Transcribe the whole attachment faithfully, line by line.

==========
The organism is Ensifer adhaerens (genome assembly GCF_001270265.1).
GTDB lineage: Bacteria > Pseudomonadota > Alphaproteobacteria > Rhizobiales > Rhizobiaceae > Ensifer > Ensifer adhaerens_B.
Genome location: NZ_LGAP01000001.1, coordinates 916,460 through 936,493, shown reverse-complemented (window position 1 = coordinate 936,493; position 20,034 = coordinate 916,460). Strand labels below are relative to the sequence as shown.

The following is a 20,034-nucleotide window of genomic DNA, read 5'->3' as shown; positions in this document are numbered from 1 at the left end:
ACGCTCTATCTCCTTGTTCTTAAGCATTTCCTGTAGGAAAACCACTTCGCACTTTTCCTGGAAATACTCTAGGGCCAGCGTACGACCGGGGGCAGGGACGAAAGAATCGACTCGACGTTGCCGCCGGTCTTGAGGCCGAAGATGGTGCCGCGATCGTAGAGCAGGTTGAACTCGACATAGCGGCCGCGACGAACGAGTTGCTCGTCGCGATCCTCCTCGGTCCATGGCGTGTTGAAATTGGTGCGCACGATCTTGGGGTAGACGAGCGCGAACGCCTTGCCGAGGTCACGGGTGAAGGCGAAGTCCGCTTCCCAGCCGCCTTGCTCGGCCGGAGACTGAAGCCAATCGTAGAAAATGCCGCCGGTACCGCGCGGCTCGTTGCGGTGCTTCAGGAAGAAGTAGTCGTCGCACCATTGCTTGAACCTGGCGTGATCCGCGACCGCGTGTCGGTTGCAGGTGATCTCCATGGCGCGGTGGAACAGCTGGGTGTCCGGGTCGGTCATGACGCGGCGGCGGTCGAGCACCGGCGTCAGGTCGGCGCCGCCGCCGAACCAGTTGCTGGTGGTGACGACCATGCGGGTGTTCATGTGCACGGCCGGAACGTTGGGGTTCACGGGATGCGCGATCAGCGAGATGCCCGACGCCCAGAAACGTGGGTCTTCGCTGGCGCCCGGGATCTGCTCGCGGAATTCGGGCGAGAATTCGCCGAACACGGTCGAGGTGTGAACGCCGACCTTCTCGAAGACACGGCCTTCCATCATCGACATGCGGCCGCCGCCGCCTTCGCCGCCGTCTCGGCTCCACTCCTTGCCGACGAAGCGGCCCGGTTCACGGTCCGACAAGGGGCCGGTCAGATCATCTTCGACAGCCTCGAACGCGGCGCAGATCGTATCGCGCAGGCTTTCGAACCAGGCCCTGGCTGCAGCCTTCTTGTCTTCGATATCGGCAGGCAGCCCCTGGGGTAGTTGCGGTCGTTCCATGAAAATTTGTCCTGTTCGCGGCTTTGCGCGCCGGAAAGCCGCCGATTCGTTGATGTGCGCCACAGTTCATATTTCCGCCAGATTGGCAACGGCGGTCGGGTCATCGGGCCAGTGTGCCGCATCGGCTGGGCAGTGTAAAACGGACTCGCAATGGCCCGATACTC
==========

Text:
The organism is Ensifer adhaerens (genome assembly GCF_001270265.1).
GTDB lineage: Bacteria > Pseudomonadota > Alphaproteobacteria > Rhizobiales > Rhizobiaceae > Ensifer > Ensifer adhaerens_B.
Genome location: NZ_LGAP01000001.1, coordinates 916,460 through 936,493, shown reverse-complemented (window position 1 = coordinate 936,493; position 20,034 = coordinate 916,460). Strand labels below are relative to the sequence as shown.

The following is a 20,034-nucleotide window of genomic DNA, read 5'->3' as shown; positions in this document are numbered from 1 at the left end:
ACGCTCTATCTCCTTGTTCTTAAGCATTTCCTGTAGGAAAACCACTTCGCACTTTTCCTGGAAATACTCTAGGGCCAGCGTACGACCGGGGGCAGGGACGAAAGAATCGACTCGACGTTGCCGCCGGTCTTGAGGCCGAAGATGGTGCCGCGATCGTAGAGCAGGTTGAACTCGACATAGCGGCCGCGACGAACGAGTTGCTCGTCGCGATCCTCCTCGGTCCATGGCGTGTTGAAATTGGTGCGCACGATCTTGGGGTAGACGAGCGCGAACGCCTTGCCGAGGTCACGGGTGAAGGCGAAGTCCGCTTCCCAGCCGCCTTGCTCGGCCGGAGACTGAAGCCAATCGTAGAAAATGCCGCCGGTACCGCGCGGCTCGTTGCGGTGCTTCAGGAAGAAGTAGTCGTCGCACCATTGCTTGAACCTGGCGTGATCCGCGACCGCGTGTCGGTTGCAGGTGATCTCCATGGCGCGGTGGAACAGCTGGGTGTCCGGGTCGGTCATGACGCGGCGGCGGTCGAGCACCGGCGTCAGGTCGGCGCCGCCGCCGAACCAGTTGCTGGTGGTGACGACCATGCGGGTGTTCATGTGCACGGCCGGAACGTTGGGGTTCACGGGATGCGCGATCAGCGAGATGCCCGACGCCCAGAAACGTGGGTCTTCGCTGGCGCCCGGGATCTGCTCGCGGAATTCGGGCGAGAATTCGCCGAACACGGTCGAGGTGTGAACGCCGACCTTCTCGAAGACACGGCCTTCCATCATCGACATGCGGCCGCCGCCGCCTTCGCCGCCGTCTCGGCTCCACTCCTTGCCGACGAAGCGGCCCGGTTCACGGTCCGACAAGGGGCCGGTCAGATCATCTTCGACAGCCTCGAACGCGGCGCAGATCGTATCGCGCAGGCTTTCGAACCAGGCCCTGGCTGCAGCCTTCTTGTCTTCGATATCGGCAGGCAGCCCCTGGGGTAGTTGCGGTCGTTCCATGAAAATTTGTCCTGTTCGCGGCTTTGCGCGCCGGAAAGCCGCCGATTCGTTGATGTGCGCCACAGTTCATATTTCCGCCAGATTGGCAACGGCGGTCGGGTCATCGGGCCAGTGTGCCGCATCGGCTGGGCAGTGTAAAACGGACTCGCAATGGCCCGATACTC